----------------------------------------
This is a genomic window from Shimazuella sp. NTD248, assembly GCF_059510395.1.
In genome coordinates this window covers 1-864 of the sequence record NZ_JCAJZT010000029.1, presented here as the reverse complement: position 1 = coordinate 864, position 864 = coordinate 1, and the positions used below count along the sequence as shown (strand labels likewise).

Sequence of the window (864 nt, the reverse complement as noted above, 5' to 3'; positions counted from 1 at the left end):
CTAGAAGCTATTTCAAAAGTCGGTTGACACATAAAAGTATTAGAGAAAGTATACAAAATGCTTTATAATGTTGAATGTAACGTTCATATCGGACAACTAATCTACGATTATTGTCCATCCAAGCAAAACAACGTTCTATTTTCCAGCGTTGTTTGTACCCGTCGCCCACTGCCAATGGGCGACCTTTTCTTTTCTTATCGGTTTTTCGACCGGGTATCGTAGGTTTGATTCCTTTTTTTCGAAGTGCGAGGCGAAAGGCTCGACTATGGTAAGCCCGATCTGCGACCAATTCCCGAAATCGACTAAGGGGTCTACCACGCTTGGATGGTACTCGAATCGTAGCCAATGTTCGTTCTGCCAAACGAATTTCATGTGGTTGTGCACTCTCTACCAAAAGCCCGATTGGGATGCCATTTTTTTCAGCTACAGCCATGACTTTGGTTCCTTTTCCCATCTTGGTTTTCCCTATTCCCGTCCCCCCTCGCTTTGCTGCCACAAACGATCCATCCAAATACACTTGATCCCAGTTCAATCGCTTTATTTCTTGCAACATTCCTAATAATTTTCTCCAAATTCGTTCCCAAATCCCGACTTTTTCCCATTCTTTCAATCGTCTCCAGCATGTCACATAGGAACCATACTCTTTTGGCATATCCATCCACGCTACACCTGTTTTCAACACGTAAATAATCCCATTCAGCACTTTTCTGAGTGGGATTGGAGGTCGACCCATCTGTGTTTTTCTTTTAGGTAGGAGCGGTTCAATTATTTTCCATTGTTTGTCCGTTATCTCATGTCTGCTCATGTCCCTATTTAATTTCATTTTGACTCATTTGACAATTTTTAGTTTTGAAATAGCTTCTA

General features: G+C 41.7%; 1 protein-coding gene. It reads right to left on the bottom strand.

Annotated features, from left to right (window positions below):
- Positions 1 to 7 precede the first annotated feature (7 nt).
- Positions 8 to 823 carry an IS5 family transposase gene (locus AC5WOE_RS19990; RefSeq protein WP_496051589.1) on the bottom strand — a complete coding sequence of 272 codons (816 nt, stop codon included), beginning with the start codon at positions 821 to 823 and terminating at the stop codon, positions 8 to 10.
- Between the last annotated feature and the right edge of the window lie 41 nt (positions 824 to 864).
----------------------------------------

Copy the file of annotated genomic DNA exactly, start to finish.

This is a genomic window from Shimazuella sp. NTD248, assembly GCF_059510395.1.
In genome coordinates this window covers 1-864 of the sequence record NZ_JCAJZT010000029.1, presented here as the reverse complement: position 1 = coordinate 864, position 864 = coordinate 1, and the positions used below count along the sequence as shown (strand labels likewise).

Sequence of the window (864 nt, the reverse complement as noted above, 5' to 3'; positions counted from 1 at the left end):
CTAGAAGCTATTTCAAAAGTCGGTTGACACATAAAAGTATTAGAGAAAGTATACAAAATGCTTTATAATGTTGAATGTAACGTTCATATCGGACAACTAATCTACGATTATTGTCCATCCAAGCAAAACAACGTTCTATTTTCCAGCGTTGTTTGTACCCGTCGCCCACTGCCAATGGGCGACCTTTTCTTTTCTTATCGGTTTTTCGACCGGGTATCGTAGGTTTGATTCCTTTTTTTCGAAGTGCGAGGCGAAAGGCTCGACTATGGTAAGCCCGATCTGCGACCAATTCCCGAAATCGACTAAGGGGTCTACCACGCTTGGATGGTACTCGAATCGTAGCCAATGTTCGTTCTGCCAAACGAATTTCATGTGGTTGTGCACTCTCTACCAAAAGCCCGATTGGGATGCCATTTTTTTCAGCTACAGCCATGACTTTGGTTCCTTTTCCCATCTTGGTTTTCCCTATTCCCGTCCCCCCTCGCTTTGCTGCCACAAACGATCCATCCAAATACACTTGATCCCAGTTCAATCGCTTTATTTCTTGCAACATTCCTAATAATTTTCTCCAAATTCGTTCCCAAATCCCGACTTTTTCCCATTCTTTCAATCGTCTCCAGCATGTCACATAGGAACCATACTCTTTTGGCATATCCATCCACGCTACACCTGTTTTCAACACGTAAATAATCCCATTCAGCACTTTTCTGAGTGGGATTGGAGGTCGACCCATCTGTGTTTTTCTTTTAGGTAGGAGCGGTTCAATTATTTTCCATTGTTTGTCCGTTATCTCATGTCTGCTCATGTCCCTATTTAATTTCATTTTGACTCATTTGACAATTTTTAGTTTTGAAATAGCTTCTA

General features: G+C 41.7%; 1 protein-coding gene. It reads right to left on the bottom strand.

Annotated features, from left to right (window positions below):
- Positions 1 to 7 precede the first annotated feature (7 nt).
- Positions 8 to 823 carry an IS5 family transposase gene (locus AC5WOE_RS19990; RefSeq protein WP_496051589.1) on the bottom strand — a complete coding sequence of 272 codons (816 nt, stop codon included), beginning with the start codon at positions 821 to 823 and terminating at the stop codon, positions 8 to 10.
- Between the last annotated feature and the right edge of the window lie 41 nt (positions 824 to 864).